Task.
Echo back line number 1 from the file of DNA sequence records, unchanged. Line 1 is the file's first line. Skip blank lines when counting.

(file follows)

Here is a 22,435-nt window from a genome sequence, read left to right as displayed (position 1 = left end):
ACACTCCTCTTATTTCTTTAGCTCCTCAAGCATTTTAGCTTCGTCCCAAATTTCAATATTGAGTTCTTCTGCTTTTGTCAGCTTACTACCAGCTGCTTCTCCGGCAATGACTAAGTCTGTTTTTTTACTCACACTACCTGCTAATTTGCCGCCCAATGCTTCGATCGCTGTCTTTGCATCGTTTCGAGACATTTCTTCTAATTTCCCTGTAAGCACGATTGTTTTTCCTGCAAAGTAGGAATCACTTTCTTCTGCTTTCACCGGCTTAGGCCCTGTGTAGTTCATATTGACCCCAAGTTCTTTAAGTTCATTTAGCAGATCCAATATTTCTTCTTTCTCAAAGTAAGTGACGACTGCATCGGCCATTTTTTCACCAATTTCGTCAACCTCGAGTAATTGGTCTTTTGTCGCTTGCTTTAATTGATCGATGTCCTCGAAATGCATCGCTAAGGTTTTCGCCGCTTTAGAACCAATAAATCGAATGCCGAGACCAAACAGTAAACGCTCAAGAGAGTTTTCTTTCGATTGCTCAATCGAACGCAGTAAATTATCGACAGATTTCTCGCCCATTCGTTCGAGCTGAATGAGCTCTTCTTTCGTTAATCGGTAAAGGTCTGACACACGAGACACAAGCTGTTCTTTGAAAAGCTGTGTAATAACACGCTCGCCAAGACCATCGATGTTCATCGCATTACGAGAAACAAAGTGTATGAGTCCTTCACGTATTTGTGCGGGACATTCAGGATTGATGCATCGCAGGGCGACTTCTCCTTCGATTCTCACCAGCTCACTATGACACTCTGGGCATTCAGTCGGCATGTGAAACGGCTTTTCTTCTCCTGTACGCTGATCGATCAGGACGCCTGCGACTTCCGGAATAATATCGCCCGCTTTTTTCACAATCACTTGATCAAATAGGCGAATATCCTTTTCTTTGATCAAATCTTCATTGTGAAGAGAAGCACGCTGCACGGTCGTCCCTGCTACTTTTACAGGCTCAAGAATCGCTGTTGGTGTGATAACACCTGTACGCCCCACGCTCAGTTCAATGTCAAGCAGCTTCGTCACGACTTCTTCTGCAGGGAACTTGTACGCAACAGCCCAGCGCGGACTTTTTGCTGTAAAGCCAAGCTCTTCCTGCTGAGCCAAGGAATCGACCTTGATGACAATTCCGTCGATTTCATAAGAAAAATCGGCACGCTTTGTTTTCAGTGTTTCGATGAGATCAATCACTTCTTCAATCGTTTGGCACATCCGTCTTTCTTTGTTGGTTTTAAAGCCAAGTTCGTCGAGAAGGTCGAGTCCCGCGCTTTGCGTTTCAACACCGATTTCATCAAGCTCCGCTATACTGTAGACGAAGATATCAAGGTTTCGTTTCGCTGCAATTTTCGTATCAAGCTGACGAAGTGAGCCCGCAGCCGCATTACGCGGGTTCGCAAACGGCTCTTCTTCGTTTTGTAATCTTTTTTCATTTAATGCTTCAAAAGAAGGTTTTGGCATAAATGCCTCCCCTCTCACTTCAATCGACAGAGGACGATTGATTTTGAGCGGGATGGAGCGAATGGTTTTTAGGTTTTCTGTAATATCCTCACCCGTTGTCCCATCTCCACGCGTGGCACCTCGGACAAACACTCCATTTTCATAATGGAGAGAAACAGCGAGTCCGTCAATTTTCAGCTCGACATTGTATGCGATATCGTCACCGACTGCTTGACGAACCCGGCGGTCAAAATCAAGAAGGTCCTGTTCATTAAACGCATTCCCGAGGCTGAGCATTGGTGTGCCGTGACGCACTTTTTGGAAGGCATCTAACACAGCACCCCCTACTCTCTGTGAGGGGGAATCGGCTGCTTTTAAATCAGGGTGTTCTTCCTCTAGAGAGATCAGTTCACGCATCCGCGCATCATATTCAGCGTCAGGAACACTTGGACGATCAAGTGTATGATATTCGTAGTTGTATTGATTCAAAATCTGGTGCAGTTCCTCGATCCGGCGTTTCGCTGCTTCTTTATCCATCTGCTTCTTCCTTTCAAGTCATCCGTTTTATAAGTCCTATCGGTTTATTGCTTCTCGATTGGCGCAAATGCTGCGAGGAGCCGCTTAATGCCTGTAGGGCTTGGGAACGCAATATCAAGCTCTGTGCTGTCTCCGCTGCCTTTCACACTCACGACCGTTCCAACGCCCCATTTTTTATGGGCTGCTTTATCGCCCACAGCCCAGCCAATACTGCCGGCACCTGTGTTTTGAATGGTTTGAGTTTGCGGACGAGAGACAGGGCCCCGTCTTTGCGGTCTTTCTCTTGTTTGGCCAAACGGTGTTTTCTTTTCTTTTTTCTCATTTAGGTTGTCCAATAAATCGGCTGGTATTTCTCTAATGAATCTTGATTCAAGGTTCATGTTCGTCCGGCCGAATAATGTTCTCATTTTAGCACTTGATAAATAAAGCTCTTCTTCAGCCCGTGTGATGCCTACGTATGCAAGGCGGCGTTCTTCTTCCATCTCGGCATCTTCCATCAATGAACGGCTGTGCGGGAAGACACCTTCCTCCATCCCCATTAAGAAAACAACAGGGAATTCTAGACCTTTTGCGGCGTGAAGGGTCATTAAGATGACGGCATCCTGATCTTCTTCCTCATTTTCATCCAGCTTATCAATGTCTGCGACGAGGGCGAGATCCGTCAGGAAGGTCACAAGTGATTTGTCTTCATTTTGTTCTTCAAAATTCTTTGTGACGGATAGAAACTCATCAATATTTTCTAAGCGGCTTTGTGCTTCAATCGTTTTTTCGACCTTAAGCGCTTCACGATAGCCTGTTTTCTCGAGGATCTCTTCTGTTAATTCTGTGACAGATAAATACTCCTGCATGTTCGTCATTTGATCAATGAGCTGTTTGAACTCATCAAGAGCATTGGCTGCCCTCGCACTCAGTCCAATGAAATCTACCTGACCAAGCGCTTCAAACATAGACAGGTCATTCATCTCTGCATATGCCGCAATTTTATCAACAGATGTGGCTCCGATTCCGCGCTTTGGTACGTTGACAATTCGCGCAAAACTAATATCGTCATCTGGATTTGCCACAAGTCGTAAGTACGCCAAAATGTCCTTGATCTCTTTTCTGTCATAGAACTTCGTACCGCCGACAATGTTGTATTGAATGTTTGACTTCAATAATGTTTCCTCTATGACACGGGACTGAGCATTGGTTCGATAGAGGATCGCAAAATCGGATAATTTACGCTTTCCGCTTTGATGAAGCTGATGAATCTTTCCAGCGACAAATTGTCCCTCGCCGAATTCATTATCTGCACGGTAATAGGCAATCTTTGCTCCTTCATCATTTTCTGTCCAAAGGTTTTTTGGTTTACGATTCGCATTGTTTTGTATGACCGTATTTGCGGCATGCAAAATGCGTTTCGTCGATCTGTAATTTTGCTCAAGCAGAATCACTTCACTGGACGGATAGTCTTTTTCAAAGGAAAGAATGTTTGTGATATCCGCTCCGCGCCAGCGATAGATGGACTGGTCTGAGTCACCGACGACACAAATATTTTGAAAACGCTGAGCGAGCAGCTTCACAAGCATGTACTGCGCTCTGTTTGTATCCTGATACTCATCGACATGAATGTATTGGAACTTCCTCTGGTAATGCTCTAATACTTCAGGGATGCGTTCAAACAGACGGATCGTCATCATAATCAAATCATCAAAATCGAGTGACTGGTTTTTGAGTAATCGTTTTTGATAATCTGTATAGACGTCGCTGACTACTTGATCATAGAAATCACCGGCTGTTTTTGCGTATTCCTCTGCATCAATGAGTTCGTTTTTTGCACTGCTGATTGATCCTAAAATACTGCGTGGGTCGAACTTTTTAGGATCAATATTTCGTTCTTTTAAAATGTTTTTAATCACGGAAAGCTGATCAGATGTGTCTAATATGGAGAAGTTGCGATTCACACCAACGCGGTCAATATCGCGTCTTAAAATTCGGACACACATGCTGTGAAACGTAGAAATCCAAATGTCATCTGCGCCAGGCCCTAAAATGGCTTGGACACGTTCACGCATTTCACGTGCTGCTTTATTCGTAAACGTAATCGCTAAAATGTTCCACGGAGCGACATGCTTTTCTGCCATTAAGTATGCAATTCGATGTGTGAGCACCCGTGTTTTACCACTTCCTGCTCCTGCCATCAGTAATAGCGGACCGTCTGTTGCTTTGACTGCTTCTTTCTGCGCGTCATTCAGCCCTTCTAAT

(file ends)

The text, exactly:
Here is a 22,435-nt window from a genome sequence, read left to right as displayed (position 1 = left end):